I am the owner of a special Autodelta-engined Montreal. I first saw the car when I started racing in the Historic ranks and began a friendship with John Murphy. John raced GTAs and TZ1s and, since we discovered that we lived about 5 miles from each other, we quickly became friends. John had about 30 Alfas and some very significant ones in his collection including a TIPO33 Daytona, 3 TZs, 4 GTAs, this Autodelta Montreal and many others. The car was last seen in public during the 1995 Alfa National Convention we held here in Atlanta.
Unfortunately in 1998 John passed away of complications from a quick and unwinnable fight with childhood leukemia. His wife Betty and I have remained friends and I've helped a bit in finding good homes for some of John's cars. I was finally able to purchase the Autodelta Montreal which is French Blue - like my first Montreal, which has been completely restored by its new owner and my Alfa mentor, Delmas Greene of Clearwater, Florida.
When I picked up the car in 2005 the motor turned over by hand, but the brake calipers were seized. I have since had the big 4-piston calipers rebuilt, rims blasted and painted, new tires, suspension and lots of polishing to get the paint and stainless back into shape. The interior is the blue cloth seats, carpet and love it or hate it Selodon interior trim pieces.
I have documentation from Registro Italiano Alfa Romeo (RIAR) Historico that it is one of three cars built up by Autodelta, the original owner being a Mr Piero Rapinesi of Varese, Italy, in 1971. As far as the Autodelta upgrades to the motor are concerned, it appears to be a 3 liter car with upgraded cams, crank and other modifications specified in the description by John Wheeler of his Autodelta motors. The motor stamp is correct as AR 0056400256 but the 4 was hard to read so they put "-" I believe into the documentation with Arese at the time. The hood is also modified to accommodate the velocity stacks and is a metal rework of a stock hood. The "real" NACA duct is a lovely sight from both inside and outside the car.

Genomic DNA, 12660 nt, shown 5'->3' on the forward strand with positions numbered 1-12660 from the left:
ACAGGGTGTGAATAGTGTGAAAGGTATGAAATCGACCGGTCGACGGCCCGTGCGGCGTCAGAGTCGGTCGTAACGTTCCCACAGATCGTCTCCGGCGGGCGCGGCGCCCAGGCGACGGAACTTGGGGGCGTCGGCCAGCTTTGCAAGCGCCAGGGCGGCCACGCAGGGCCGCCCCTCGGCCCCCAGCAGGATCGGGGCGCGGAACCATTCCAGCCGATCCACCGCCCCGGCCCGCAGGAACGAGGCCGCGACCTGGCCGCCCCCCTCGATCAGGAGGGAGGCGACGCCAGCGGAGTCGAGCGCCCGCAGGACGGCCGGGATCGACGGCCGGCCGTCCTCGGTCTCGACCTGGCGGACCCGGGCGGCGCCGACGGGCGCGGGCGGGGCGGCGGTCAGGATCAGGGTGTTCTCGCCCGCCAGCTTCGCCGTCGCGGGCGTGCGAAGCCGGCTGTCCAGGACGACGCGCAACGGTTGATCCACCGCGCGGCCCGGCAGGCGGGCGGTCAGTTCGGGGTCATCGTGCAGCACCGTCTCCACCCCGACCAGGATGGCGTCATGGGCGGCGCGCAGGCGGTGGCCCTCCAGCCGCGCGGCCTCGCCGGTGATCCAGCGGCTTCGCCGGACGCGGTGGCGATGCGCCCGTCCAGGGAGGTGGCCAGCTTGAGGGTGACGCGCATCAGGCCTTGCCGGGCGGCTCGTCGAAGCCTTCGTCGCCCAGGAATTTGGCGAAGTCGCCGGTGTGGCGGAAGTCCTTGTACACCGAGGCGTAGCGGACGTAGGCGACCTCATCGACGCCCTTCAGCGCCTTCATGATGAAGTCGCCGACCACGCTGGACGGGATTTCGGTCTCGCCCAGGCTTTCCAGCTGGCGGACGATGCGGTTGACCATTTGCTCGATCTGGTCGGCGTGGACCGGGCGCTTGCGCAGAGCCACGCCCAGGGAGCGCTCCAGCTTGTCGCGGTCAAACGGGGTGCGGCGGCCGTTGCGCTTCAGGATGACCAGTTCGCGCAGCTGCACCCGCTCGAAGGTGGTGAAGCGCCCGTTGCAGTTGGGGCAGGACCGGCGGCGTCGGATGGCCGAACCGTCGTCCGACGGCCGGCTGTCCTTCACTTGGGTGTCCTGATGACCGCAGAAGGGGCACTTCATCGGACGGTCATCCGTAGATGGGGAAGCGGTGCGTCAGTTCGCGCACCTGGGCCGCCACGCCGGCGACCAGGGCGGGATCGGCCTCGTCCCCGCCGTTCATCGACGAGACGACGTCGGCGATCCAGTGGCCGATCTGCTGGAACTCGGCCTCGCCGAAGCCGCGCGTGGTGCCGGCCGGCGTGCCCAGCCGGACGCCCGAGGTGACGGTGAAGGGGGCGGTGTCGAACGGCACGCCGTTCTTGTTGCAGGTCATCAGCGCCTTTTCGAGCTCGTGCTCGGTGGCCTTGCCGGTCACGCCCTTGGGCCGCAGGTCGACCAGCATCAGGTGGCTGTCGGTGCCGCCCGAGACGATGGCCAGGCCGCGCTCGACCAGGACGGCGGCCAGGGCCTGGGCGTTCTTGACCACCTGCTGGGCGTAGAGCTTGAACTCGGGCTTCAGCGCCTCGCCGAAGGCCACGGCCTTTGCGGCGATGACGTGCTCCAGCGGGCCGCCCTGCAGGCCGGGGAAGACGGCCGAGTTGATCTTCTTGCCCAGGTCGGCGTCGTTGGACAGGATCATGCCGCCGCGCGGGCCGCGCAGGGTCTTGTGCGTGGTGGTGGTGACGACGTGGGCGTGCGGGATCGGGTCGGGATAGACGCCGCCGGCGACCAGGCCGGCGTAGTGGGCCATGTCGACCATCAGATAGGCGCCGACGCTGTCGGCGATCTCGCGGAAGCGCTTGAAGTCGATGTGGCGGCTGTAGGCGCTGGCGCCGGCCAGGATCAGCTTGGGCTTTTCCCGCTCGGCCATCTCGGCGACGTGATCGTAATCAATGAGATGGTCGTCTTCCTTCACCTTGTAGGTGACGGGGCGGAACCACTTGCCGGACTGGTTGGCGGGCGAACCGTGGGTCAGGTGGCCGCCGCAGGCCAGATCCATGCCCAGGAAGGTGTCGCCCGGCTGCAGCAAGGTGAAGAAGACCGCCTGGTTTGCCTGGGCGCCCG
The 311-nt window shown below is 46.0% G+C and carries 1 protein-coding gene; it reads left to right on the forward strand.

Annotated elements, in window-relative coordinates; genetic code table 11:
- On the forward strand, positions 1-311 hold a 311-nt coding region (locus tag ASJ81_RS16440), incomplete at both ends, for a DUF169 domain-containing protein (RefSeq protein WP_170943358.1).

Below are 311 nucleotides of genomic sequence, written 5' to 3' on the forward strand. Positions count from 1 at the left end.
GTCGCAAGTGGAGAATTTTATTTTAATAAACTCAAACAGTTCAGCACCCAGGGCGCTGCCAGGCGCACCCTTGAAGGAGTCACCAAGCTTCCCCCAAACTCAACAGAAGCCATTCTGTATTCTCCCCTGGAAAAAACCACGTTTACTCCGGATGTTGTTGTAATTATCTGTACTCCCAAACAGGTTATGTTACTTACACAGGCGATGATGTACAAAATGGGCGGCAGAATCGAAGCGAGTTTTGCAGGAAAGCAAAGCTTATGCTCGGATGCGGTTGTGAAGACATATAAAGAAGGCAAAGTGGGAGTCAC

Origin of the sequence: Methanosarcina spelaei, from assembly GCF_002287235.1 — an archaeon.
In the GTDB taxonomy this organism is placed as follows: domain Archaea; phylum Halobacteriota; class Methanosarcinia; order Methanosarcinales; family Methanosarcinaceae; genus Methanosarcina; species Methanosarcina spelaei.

The only remaining issue is that the slide throttles are missing. What I was told by John Murphy's mechanic was that they were the 3rd owner. They bought the car from the second owner, who purchased it from Mr Rapinesi. The second owner apparently took them off and put butterflies in since he could not get the slide throttle linkages to balance. This set up resembles the street and prototype 33 motors - have a look at the TIPO 33 book now out in the appendix under "other prototypes" and I believe there are a couple of motors there with this arrangement instead of the slide throttles. Either way the car runs great now and I may try to find (ha ha) or fabricate a new set of slide throttles if it is not ridiculously expensive.
The motor is what the Montreal "should" have been all its life. It pulls strongly up to 7500 rpm and in the lower rpms has boatloads of torque that no stock Montreal I have owned or driven ever had. It is a BLAST to drive with "real, useable power on tap". On an open road it pulls right through all the gears effortlessly and has a fantastic Ferrari-type exhaust note. What a blast.
I am also in contact with Victor Galich who has the Bobcor Montreal out in California and he is restoring it to race condition as well. So we are encouraging each other to keep the cars as original and best restored as possible.
It is a wonderful car and a sad fact that if Alfa had done a bit more with the motor the Montreal would have been a more fantastic driver's car than it was in its day. I am lucky to have it and will take great care to see it back to 100% soon.
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